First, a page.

It's been quite a few years since I've written a regular yoga blog. Since then, I qualified as a Yoga Therapist. So to kick off the resurrection of my blog, I thought I would explain more about Yoga Therapy. I hope you find it of interest! I'd love to hear your comments and any questions you may have.
WHY YOGA THERAPY?
You can read a bit more about me and my journey into yoga therapy here, but through training to be a yoga teacher, I realised I wanted to share yoga as a wellness tool that was accessible to all. This led me to train as a Yoga Therapist.
But it’s a funny thing with Yoga Therapy. Most people have never heard of it and even many of my family and friends still don’t know that I am a Yoga Therapist. In many ways, that doesn’t surprise me. While most people can easily conjure up a mental image for a Yoga Teacher, few can do the same for a Yoga Therapist. What on earth does that look like?
SO WHO IS A YOGA THERAPIST?
A yoga therapist is a yoga teacher who has completed further training (mine was two years) to become a yoga therapist. Accredited courses have to meet an approved curriculum, including research skills, supervised case studies, as well as external assessment(s) of the therapist working with a client.
Graduates of these courses are then eligible to register with the CNHC (Complementary and Natural Healthcare Council) which is an independent UK regulatory body. NHS workers can refer people to any of the professionals included on this register (assuming they know it exists!) So as you would expect, there is a Code of Ethics and best practice to adhere to as well as staying up to date with skills and knowledge.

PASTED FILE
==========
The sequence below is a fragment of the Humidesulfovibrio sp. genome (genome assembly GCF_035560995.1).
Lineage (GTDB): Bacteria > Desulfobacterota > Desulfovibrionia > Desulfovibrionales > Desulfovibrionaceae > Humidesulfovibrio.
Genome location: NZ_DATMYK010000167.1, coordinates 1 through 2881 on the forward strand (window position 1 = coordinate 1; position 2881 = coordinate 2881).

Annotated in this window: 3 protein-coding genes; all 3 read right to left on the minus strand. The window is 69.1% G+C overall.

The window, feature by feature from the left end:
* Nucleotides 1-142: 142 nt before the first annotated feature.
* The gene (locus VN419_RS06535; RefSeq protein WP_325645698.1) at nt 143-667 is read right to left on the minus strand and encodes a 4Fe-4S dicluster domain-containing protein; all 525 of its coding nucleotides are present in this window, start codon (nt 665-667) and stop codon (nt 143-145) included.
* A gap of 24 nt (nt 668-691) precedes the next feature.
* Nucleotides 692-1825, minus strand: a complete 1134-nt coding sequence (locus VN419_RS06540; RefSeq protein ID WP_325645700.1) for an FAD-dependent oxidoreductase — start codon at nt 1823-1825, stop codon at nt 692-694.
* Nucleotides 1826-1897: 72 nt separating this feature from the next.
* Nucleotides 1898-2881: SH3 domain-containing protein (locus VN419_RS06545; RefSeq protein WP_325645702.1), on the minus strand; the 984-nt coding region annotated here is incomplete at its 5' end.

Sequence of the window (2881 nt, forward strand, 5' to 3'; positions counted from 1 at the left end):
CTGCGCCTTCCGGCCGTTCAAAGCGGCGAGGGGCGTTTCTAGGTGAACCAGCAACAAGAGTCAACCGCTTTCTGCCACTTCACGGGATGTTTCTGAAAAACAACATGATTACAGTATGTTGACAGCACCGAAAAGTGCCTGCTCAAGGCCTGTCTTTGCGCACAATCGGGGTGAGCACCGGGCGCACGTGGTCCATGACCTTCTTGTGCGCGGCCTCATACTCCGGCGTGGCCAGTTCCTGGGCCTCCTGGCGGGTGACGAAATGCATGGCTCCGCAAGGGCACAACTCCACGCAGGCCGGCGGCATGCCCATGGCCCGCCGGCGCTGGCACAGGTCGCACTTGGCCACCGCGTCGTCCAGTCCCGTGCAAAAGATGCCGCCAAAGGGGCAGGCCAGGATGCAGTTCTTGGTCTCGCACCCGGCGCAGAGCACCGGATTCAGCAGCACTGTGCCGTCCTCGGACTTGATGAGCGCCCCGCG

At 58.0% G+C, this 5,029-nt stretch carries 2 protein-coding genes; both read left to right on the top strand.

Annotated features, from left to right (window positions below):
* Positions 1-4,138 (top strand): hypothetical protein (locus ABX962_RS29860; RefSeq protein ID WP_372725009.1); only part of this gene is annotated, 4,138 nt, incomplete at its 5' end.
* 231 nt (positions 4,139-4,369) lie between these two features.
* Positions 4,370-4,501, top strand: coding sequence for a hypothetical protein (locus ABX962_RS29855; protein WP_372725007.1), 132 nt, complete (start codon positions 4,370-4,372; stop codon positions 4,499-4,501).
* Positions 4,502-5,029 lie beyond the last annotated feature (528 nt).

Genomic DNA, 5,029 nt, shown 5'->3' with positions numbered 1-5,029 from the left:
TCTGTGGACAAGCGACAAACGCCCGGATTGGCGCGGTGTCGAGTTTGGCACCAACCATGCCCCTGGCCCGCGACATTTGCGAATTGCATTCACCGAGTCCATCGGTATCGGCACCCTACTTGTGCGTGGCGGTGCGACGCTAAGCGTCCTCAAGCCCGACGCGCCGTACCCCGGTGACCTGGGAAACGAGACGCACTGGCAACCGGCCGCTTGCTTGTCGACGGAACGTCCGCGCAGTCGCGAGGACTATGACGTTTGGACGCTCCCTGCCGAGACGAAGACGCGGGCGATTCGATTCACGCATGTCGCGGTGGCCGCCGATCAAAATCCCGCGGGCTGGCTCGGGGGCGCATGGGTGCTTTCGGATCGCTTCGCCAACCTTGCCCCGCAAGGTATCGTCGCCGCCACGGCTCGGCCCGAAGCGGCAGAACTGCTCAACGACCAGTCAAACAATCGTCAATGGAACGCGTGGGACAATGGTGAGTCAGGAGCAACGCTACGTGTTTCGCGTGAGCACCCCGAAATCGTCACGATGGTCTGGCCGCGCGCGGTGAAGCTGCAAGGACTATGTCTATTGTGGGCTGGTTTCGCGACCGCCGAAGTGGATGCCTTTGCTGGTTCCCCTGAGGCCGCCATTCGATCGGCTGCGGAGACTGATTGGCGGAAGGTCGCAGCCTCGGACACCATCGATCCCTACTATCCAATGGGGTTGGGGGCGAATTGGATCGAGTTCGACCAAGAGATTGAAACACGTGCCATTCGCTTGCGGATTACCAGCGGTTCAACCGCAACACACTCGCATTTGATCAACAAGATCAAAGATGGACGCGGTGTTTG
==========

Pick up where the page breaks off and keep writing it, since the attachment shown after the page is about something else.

AND WHAT IS YOGA THERAPY?
Yoga therapy often involves working with an individual to design with them, practices that use a variety of yoga techniques. Some of these may be familiar to what you see in a yoga class, but often applied in a different way. The practices are chosen to meet the goals, needs and interests of the individual. It’s also important to consider when they will be done, how often, and for how long in order to fit in with other daily demands the person may have.
~ IT’S GOAL ORIENTED:
The overriding aim for all my yoga therapy clients is to enhance their sense of well-being in a meaningful way for them. Not only will this vary from person to person, but also over time as situations arise.
So their goals may be fitness, injury rehab, pain management (including back pain), supporting a health condition, or help with poor sleep, stress, or anxiety. Often several sessions are required to develop a personal program, to give them time to learn and embed their practices, and to track progress toward their goals.
~ IT'S A COMPLEMENTARY PRACTICE:
Yoga Therapy sits well alongside other supports a person may be receiving, whether this involves medical care, physiotherapy, or talking therapies to give a few examples. When I begin working with a client, I take a medical history, and ask about work, lifestyle, diet, sleep, hobbies, typical stress levels, etc. I also enquire about other treatments or care they may be receiving. My aim is to integrate these as much as possible with the Yoga Therapy practices.
~ IT USES A HOLISTIC APPROACH: